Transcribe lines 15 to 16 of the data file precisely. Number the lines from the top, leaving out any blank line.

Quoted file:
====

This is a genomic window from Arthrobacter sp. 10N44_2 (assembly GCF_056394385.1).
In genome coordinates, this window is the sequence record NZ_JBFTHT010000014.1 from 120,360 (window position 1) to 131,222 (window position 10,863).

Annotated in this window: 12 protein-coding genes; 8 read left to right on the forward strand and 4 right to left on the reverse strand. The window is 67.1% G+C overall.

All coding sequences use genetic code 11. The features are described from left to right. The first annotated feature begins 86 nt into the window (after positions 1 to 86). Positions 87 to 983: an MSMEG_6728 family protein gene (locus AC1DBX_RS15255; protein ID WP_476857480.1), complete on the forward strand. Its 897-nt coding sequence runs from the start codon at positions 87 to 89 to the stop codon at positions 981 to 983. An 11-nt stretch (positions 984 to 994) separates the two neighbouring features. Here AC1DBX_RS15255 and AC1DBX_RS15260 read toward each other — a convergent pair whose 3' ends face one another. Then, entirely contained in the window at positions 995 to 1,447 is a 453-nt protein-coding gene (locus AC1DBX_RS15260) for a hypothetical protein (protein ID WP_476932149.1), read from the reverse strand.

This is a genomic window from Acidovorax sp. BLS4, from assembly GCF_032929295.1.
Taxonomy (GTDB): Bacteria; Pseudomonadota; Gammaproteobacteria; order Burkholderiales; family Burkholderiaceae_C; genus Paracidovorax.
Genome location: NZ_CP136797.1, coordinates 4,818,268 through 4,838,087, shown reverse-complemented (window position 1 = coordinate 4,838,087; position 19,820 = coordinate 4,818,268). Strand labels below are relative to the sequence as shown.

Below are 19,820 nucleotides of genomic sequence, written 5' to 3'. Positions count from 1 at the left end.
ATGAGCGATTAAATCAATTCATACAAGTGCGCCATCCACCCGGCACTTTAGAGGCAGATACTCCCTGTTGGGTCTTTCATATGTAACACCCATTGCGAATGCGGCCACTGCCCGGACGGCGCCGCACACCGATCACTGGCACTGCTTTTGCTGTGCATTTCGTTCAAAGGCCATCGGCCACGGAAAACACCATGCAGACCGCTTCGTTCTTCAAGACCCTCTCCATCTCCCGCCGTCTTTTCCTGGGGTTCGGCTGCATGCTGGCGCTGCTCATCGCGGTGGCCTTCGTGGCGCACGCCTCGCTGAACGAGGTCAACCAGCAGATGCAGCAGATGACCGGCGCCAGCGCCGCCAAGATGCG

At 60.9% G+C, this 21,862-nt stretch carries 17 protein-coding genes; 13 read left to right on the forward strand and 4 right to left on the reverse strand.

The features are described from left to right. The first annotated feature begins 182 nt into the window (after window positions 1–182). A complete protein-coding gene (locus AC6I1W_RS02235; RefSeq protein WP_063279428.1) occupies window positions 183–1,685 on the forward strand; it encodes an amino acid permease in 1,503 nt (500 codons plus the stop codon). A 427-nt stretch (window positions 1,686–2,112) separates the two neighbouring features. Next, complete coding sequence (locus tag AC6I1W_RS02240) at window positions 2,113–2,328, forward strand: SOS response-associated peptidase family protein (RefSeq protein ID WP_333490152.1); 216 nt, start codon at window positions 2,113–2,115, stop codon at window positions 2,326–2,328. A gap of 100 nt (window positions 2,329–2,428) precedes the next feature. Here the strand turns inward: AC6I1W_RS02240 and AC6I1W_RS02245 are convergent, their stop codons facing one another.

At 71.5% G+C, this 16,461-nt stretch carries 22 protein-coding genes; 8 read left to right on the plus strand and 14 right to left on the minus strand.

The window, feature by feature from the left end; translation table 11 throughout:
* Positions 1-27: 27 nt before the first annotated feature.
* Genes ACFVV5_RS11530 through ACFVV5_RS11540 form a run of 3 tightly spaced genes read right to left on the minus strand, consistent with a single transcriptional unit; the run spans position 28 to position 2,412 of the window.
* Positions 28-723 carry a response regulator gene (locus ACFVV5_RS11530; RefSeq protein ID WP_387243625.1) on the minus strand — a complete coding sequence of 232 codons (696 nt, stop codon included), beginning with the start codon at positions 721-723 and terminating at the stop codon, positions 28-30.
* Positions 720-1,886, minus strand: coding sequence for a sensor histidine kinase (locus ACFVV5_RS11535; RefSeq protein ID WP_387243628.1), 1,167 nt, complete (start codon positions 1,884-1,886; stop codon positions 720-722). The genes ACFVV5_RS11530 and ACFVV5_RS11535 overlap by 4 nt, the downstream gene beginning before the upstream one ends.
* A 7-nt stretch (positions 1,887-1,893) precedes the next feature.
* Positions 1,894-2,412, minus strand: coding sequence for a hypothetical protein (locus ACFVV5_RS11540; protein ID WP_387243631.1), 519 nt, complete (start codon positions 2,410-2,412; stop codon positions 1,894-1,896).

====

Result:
* Genes ACFVV5_RS11530 through ACFVV5_RS11540 form a run of 3 tightly spaced genes read right to left on the minus strand, consistent with a single transcriptional unit; the run spans position 28 to position 2,412 of the window.
* Positions 28-723 carry a response regulator gene (locus ACFVV5_RS11530; RefSeq protein ID WP_387243625.1) on the minus strand — a complete coding sequence of 232 codons (696 nt, stop codon included), beginning with the start codon at positions 721-723 and terminating at the stop codon, positions 28-30.